IOWA CITY, Iowa — The worst-kept secret in Iowa spring practice involved defensive end Matt Nelson’s potential move to defensive tackle.
Nelson and defensive line coach Reese Morgan discussed it before practice began.
It kept popping up in interview sessions in March and April before defensive coordinator Phil Parker came out and said what everyone was thinking.
“He’d be a guy,” Parker said about Nelson possibly sliding from end to tackle.
It makes sense to try some sort of “NASCAR” package, such as what the New York Giants used in their 2008 and 2012 Super Bowl championship seasons, with three or even four defensive ends on the line.
Iowa is considering its options. Let’s take a look at why the Hawkeyes would make such a move and, based on interviews with players and coaches, what different lineups might look like.
What is going on?
The Hawkeyes want to get their best 11 players on the field. Playing three or more defensive ends might be the best way to do that because of the depth at end and inexperience at tackle.
Junior Parker Hesse, sophomore Anthony Nelson and junior Matt Nelson rotated at defensive end last year, and all three return. Incoming 5-star freshman end A.J. Epenesa is expected to make an instant impact on the line.
Also, the coaches like the progress made by junior Sam Brincks this spring.
Defensive tackle, meanwhile, is full of questions. Senior starter Nathan Bazata returns, but concerns about his health linger. An ankle injury limited him last season, and he sat out this spring. No other returning tackle has extensive experience. Sophomores Cedrick Lattimore and Brady Reiff show promise, but they are raw.
Generating a pass rush wasn’t a problem for Iowa last season; the Hawkeyes recorded 28 sacks. But the NASCAR package could help them finish higher than eighth in the Big Ten.
The most likely lineup
Parker brought up the most likely move: Matt Nelson to defensive tackle. Matt Nelson spent the spring in a walking boot, which kept the Hawkeyes from tinkering with the alignment. Still, that won’t prevent them from trying him inside.
|Player||A. Nelson||Any DT||M. Nelson||Hesse|
Matt Nelson is the most logical end to slide inside. Most defensive tackles aren’t 6-foot-8, but his 285-pound frame is the largest of the returning ends. Defending the run is his strength, and that should translate inside.
“He’s got great length, so he creates a lot of frustrations for an offensive lineman,” Morgan said. “If he uses that length consistently, boy, he’s going to be hard to block wherever he plays.”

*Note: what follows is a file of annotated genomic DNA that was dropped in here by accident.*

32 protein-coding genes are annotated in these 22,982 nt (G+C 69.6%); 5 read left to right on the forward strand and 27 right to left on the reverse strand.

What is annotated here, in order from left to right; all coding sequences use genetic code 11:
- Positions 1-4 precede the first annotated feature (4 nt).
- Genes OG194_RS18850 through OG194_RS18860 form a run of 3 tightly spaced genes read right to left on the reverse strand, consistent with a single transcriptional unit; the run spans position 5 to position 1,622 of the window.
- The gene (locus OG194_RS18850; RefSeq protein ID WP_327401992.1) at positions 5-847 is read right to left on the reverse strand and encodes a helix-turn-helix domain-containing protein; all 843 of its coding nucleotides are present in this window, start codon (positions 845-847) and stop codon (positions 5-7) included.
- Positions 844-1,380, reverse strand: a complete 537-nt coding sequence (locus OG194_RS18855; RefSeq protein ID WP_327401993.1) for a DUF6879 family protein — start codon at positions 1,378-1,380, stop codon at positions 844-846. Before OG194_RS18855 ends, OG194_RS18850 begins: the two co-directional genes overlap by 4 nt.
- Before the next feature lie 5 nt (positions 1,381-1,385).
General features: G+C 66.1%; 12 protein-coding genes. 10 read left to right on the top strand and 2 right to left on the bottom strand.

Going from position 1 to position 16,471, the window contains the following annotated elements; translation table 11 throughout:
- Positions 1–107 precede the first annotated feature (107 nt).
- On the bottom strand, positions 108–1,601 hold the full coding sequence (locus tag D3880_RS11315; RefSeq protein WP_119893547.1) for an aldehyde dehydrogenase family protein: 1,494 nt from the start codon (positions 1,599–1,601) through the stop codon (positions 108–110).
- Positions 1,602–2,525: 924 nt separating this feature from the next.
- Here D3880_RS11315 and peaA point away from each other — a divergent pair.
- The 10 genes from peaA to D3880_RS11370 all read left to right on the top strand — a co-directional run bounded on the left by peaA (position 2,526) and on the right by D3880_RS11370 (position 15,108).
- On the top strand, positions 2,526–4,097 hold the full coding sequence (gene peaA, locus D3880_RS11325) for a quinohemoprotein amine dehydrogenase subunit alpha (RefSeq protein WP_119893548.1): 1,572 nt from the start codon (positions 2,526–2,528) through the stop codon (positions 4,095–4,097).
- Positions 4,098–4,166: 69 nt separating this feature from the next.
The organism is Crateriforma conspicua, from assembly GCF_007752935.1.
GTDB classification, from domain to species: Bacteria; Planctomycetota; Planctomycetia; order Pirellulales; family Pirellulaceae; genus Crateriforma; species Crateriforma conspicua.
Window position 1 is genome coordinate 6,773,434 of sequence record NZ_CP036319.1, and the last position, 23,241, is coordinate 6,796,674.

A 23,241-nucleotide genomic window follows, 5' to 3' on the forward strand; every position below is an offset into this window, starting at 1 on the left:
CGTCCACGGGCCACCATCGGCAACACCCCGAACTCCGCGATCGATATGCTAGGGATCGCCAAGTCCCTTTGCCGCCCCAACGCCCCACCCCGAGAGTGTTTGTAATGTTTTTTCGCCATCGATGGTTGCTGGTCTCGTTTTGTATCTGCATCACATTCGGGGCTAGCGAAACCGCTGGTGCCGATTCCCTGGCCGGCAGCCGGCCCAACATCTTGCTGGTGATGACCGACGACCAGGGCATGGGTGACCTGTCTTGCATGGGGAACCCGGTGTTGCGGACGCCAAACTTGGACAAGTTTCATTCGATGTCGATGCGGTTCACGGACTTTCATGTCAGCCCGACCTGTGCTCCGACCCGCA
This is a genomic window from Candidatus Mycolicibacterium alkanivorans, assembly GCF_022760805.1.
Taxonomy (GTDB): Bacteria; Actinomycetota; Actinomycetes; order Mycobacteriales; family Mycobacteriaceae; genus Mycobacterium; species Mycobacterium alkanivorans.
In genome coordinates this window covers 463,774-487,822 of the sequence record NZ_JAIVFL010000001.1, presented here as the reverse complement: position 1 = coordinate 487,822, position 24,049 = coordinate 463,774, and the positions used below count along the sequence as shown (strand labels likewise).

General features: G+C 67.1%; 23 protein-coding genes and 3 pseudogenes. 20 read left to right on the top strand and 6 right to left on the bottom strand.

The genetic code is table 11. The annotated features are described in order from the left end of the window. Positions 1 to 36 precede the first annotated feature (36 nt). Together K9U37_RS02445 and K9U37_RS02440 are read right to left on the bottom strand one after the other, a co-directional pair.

This lineup is Iowa’s most versatile three-or-more defensive end alignment. If Matt Nelson can hold his own inside, the Hawkeyes could play this lineup on any down and not just in passing situations.
This may not become the default defensive front, but it’s an option that could increase the pass rush without significantly hurting the run defense. It could be a benefit against a spread team, such as Purdue under new coach Jeff Brohm, or in a spot where Iowa holds a sizable lead and an opponent needs to throw the ball.
Iowa can rotate in Epenesa and Brincks at end and Bazata, Lattimore and Reiff at the other tackle spot, giving Iowa the option to keep fresh bodies around Matt Nelson.
What other options are in play?
The four-defensive end look is an option. Here’s a potential lineup.
|Player||A. Nelson||Hesse||M. Nelson||Epenesa|
This is a situational pass-rush formation, used in third-and-long situations or in a 2-minute drill. The Hawkeyes will have plenty of pass-rushing options this season. Hesse and the Nelsons combined for 15.5 sacks last season. Epenesa can get after the quarterback.
The Hawkeyes’ typical two-defensive end alignment would keep at least two of the ends on the bench in pass-rush situations. For a team wanting to put its best playmakers in positions to succeed, the NASCAR package is the only one that gets everyone on the field.
The most intriguing part is where the players line up. We know two things: Matt Nelson goes inside, and Epenesa plays on the edge.
Parker wants to keep things simple for his incoming freshman, limiting him to one position. Epenesa would prefer it that way.
“In all honesty, I hope to stay at defensive end,” Epenesa told Land of 10 this spring. “That’s where I feel I can do the most to help out. If the call is for me to play defensive tackle, then I’ll play defensive tackle. Whatever they need me to do, I’ll do.”
Hesse is open to playing tackle, and his quickness would pose problems for offensive guards. Anthony Nelson was Iowa’s best edge rusher last season, and the Hawkeyes might want to keep him there.
How open Iowa is to a four-defensive end look is up for debate, but it could help increase the sack total and take pressure off a young secondary. Following safety Brandon Snyder’s torn left ACL, Iowa will break in three new players in its nickel package.
The more pressure the defensive front can generate, the easier it will be to break in new faces on the back end.
On paper, the move to a four-defensive end look is a win-win in pass-rushing situations.
The Hawkeyes are about versatility and ensuring their best 11 are on the field. They already employ unique looks, such as the Raider package on passing downs. A three- or four-defensive end look isn’t revolutionary — Ohio State uses a similar package — and fits with what Iowa already does on defense.
The hardest part will be finding the ends capable of playing inside.
“Some players can, some players can’t,” coach Kirk Ferentz said in March.
Matt Nelson is the key. If he can handle defensive tackle, especially in run situations, the team may use the look more often.
The Hawkeyes’ best chance at defensive success starts with embracing its depth at end when opponents throw the football.
Correction: Cedrick Lattimore’s first name was misspelled in the original post. Land of 10 regrets the error.